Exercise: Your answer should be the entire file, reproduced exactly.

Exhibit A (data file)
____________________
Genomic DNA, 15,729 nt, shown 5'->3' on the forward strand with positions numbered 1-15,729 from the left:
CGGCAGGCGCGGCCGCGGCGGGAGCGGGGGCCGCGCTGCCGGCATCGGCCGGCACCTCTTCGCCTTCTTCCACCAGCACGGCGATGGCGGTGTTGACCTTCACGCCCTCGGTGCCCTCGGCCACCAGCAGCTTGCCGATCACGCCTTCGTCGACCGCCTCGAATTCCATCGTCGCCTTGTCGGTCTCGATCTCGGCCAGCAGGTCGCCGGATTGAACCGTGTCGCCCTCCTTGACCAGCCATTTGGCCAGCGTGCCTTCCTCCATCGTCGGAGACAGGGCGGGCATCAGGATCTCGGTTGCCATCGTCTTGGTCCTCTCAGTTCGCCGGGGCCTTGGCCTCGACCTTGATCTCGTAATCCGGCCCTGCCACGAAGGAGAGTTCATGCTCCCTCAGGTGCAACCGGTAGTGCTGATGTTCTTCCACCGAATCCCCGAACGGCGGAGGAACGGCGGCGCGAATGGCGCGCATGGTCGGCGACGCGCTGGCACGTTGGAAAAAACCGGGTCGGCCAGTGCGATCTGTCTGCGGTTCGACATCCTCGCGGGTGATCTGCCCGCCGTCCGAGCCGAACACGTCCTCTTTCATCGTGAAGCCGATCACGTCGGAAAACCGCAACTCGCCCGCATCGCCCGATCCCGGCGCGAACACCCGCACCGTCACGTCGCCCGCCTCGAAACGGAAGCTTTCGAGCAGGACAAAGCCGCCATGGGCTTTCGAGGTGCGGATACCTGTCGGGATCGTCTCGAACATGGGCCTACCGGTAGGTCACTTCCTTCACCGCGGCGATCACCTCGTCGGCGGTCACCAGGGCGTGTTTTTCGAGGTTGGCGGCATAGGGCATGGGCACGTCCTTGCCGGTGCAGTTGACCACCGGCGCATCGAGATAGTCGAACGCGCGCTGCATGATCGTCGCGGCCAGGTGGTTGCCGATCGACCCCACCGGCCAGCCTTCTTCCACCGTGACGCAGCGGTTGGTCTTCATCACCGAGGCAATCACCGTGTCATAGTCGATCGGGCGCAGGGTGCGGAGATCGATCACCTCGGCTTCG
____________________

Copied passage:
Genomic DNA, 15,729 nt, shown 5'->3' on the forward strand with positions numbered 1-15,729 from the left:
CGGCAGGCGCGGCCGCGGCGGGAGCGGGGGCCGCGCTGCCGGCATCGGCCGGCACCTCTTCGCCTTCTTCCACCAGCACGGCGATGGCGGTGTTGACCTTCACGCCCTCGGTGCCCTCGGCCACCAGCAGCTTGCCGATCACGCCTTCGTCGACCGCCTCGAATTCCATCGTCGCCTTGTCGGTCTCGATCTCGGCCAGCAGGTCGCCGGATTGAACCGTGTCGCCCTCCTTGACCAGCCATTTGGCCAGCGTGCCTTCCTCCATCGTCGGAGACAGGGCGGGCATCAGGATCTCGGTTGCCATCGTCTTGGTCCTCTCAGTTCGCCGGGGCCTTGGCCTCGACCTTGATCTCGTAATCCGGCCCTGCCACGAAGGAGAGTTCATGCTCCCTCAGGTGCAACCGGTAGTGCTGATGTTCTTCCACCGAATCCCCGAACGGCGGAGGAACGGCGGCGCGAATGGCGCGCATGGTCGGCGACGCGCTGGCACGTTGGAAAAAACCGGGTCGGCCAGTGCGATCTGTCTGCGGTTCGACATCCTCGCGGGTGATCTGCCCGCCGTCCGAGCCGAACACGTCCTCTTTCATCGTGAAGCCGATCACGTCGGAAAACCGCAACTCGCCCGCATCGCCCGATCCCGGCGCGAACACCCGCACCGTCACGTCGCCCGCCTCGAAACGGAAGCTTTCGAGCAGGACAAAGCCGCCATGGGCTTTCGAGGTGCGGATACCTGTCGGGATCGTCTCGAACATGGGCCTACCGGTAGGTCACTTCCTTCACCGCGGCGATCACCTCGTCGGCGGTCACCAGGGCGTGTTTTTCGAGGTTGGCGGCATAGGGCATGGGCACGTCCTTGCCGGTGCAGTTGACCACCGGCGCATCGAGATAGTCGAACGCGCGCTGCATGATCGTCGCGGCCAGGTGGTTGCCGATCGACCCCACCGGCCAGCCTTCTTCCACCGTGACGCAGCGGTTGGTCTTCATCACCGAGGCAATCACCGTGTCATAGTCGATCGGGCGCAGGGTGCGGAGATCGATCACCTCGGCTTCG